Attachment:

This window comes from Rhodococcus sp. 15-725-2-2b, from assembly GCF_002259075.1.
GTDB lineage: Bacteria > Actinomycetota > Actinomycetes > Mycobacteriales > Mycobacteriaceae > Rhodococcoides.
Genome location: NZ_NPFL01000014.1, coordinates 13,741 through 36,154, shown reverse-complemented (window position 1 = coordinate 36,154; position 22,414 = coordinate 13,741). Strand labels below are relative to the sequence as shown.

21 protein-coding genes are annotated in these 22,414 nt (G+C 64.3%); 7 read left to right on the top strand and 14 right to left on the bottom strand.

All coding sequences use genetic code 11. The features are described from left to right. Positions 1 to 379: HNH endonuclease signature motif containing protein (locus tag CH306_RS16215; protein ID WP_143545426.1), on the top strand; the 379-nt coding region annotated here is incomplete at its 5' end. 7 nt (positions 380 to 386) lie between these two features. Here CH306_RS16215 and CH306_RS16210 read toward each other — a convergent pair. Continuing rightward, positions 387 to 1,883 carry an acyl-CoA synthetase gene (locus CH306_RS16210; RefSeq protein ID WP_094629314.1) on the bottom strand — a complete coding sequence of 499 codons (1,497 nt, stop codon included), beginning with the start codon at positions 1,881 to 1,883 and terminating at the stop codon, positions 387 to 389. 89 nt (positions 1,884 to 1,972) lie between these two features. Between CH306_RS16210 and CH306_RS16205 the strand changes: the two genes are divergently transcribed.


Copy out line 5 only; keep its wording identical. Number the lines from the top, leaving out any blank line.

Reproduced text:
All coding sequences use genetic code 11. The features are described from left to right. Positions 1 to 379: HNH endonuclease signature motif containing protein (locus tag CH306_RS16215; protein ID WP_143545426.1), on the top strand; the 379-nt coding region annotated here is incomplete at its 5' end. 7 nt (positions 380 to 386) lie between these two features. Here CH306_RS16215 and CH306_RS16210 read toward each other — a convergent pair. Continuing rightward, positions 387 to 1,883 carry an acyl-CoA synthetase gene (locus CH306_RS16210; RefSeq protein ID WP_094629314.1) on the bottom strand — a complete coding sequence of 499 codons (1,497 nt, stop codon included), beginning with the start codon at positions 1,881 to 1,883 and terminating at the stop codon, positions 387 to 389. 89 nt (positions 1,884 to 1,972) lie between these two features. Between CH306_RS16210 and CH306_RS16205 the strand changes: the two genes are divergently transcribed.